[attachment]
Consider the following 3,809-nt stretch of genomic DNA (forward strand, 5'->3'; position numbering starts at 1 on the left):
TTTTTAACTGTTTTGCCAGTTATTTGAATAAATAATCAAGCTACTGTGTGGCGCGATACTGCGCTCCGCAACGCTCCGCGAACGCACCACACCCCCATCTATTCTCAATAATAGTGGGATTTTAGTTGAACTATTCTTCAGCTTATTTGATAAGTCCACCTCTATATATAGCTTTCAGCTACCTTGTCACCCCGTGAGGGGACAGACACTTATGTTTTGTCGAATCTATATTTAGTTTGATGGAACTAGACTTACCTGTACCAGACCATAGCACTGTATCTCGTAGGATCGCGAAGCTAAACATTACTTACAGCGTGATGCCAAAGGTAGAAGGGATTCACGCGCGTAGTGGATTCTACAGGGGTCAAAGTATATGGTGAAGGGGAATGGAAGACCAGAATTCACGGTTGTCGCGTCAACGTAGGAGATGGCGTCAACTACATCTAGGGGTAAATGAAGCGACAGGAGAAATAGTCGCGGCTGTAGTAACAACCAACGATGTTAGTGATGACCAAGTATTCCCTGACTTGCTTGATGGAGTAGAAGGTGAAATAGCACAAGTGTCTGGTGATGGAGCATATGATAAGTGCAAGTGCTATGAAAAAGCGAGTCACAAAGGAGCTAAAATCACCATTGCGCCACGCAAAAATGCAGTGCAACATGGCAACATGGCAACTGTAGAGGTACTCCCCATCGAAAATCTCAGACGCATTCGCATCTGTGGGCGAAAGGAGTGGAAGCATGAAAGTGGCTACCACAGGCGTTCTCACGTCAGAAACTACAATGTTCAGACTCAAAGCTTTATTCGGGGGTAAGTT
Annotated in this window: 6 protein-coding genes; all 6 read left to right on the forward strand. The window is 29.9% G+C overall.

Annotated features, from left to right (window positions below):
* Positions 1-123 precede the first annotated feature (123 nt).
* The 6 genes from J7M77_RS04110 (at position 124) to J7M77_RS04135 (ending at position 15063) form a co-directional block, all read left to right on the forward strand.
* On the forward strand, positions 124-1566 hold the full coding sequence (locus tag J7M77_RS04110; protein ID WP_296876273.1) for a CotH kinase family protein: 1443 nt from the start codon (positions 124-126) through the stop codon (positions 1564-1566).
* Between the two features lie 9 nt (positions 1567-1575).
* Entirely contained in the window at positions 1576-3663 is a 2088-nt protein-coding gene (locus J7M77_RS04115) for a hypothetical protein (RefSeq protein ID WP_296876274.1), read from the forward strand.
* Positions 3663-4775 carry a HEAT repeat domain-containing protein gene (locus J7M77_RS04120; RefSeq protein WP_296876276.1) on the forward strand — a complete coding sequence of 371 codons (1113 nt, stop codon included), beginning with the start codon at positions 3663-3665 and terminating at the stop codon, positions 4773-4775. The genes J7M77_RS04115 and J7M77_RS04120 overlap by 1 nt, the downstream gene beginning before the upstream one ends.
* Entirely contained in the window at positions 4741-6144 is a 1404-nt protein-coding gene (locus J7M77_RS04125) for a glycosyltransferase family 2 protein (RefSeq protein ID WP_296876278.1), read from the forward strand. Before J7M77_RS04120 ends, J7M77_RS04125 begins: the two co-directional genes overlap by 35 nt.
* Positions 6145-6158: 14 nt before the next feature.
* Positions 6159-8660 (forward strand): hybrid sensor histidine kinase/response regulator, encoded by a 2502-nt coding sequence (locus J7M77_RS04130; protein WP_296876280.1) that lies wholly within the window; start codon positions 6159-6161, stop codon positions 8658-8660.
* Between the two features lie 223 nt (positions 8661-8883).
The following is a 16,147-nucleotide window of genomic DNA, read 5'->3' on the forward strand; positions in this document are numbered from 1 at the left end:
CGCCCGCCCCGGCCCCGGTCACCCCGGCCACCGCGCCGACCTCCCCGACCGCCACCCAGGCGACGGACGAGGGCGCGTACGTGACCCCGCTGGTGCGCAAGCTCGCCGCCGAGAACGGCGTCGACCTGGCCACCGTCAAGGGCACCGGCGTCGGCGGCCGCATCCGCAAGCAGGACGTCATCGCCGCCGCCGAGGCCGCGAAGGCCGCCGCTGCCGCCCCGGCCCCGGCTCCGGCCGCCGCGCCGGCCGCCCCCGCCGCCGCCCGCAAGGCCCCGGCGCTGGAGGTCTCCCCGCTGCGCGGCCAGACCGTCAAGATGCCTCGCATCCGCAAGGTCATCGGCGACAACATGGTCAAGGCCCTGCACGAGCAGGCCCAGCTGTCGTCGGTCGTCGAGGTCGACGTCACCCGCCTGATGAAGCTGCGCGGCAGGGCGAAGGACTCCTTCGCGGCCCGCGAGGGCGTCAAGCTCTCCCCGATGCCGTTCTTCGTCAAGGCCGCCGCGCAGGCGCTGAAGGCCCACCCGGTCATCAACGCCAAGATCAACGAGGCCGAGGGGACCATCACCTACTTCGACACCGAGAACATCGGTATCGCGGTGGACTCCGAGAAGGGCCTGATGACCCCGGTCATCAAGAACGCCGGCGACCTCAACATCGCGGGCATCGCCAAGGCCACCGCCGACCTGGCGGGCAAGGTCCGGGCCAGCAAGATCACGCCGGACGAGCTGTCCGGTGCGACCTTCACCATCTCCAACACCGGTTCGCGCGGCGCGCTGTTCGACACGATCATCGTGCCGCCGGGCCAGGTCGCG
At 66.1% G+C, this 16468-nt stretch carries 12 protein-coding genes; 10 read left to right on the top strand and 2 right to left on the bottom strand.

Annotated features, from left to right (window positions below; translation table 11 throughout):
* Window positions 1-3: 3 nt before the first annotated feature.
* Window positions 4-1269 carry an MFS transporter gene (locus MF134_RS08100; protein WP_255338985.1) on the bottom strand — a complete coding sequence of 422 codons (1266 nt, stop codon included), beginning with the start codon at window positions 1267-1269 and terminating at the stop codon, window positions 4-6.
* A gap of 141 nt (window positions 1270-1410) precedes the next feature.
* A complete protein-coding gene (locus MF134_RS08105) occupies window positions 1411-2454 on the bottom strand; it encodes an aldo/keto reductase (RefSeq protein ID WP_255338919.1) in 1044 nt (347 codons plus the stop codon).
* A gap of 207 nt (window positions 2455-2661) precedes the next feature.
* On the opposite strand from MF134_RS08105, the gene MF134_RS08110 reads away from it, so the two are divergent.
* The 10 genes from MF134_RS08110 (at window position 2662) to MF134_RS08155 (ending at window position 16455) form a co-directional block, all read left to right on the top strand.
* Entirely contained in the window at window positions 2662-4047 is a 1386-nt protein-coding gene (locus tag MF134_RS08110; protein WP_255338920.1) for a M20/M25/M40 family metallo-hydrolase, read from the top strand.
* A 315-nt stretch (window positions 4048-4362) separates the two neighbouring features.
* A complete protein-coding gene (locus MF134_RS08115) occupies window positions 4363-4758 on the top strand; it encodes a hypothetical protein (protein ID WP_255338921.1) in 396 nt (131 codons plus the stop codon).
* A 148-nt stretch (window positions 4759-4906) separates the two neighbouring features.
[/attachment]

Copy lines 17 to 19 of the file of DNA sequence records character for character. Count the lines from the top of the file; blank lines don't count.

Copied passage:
At 66.1% G+C, this 16468-nt stretch carries 12 protein-coding genes; 10 read left to right on the top strand and 2 right to left on the bottom strand.

Annotated features, from left to right (window positions below; translation table 11 throughout):
* Window positions 1-3: 3 nt before the first annotated feature.